LDP (Leadership Development Program)

We examined how different training modalities have been employed and adapted in 12 countries to meet country-specific needs by a global pharmaceutical systems strengthening program in collaboration with a country’s Ministry of Health and local stakeholders. Case-based learning, practice and feedback, and repetitive interventions such as post-training action plan, supportive supervision and mentoring approaches are effective, evidence-based training techniques. In Ethiopia and Bangladesh, over 94% of respondents indicated that they have improved or developed skills or competencies as a result of the program’s training activities. Supportive supervision structures and mentorship have been institutionalized with appropriate management structures. National authorities have been sensitized to secure funding from domestic resources or from Global Fund grants for post-training follow-up initiatives. The Pharmaceutical Leadership Development Program is an effective, case-based training modality that motivates staff to develop quality-improvement interventions and solve specific challenges. Peer-to-peer learning mechanisms rather than traditional didactic methods was a preferred intervention among high level government officials both within country and between countries.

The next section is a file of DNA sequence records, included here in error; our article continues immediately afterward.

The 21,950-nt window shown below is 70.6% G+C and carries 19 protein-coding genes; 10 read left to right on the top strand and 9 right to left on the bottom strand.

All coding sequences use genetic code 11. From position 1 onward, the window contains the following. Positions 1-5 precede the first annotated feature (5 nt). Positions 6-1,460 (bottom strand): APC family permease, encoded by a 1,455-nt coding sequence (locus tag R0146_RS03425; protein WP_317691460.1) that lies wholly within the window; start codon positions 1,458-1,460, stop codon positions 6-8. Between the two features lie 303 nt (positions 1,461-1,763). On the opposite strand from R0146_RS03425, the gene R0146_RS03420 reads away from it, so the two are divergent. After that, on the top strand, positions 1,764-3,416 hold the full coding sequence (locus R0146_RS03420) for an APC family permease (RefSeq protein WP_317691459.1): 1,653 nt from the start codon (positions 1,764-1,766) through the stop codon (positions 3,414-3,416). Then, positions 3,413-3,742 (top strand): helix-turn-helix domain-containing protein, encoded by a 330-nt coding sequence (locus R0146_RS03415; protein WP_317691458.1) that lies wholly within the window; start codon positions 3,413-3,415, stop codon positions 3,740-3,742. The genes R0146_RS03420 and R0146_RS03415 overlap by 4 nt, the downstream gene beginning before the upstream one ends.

In 2002, the Egypt Ministry of Health and Population, with funding from the US Agency for International Development (USAID) and assistance from Management Sciences for Health, introduced a Leadership Development Programme (LDP) in Aswan Governorate. The programme aimed to improve health services in three districts by increasing managers' ability to create high performing teams and lead them to achieve results.The programme introduced leadership and management practices and a methodology for identifying and addressing service delivery challenges. Ten teams of health workers participated. In 2003, after participation in the LDP, the districts of Aswan, Daraw and Kom Ombo increased the number of new family planning visits by 36%, 68% and 20%, respectively. The number of prenatal and postpartum visits also rose. After the USAID funding ended, local doctors and nurses scaled up the programme to 184 health care facilities (training more than 1,000 health workers). From 2005 to 2007, the LDP participants in Aswan Governorate focused on reducing the maternal mortality rate as their annual goal. They reduced it from 85.0 per 100,000 live births to 35.5 per 100,000.

As part of the special feature on leadership and human resources, Management Sciences forĀ Health profiles three leaders who have made a significance difference in the HR situation in theirĀ countries.

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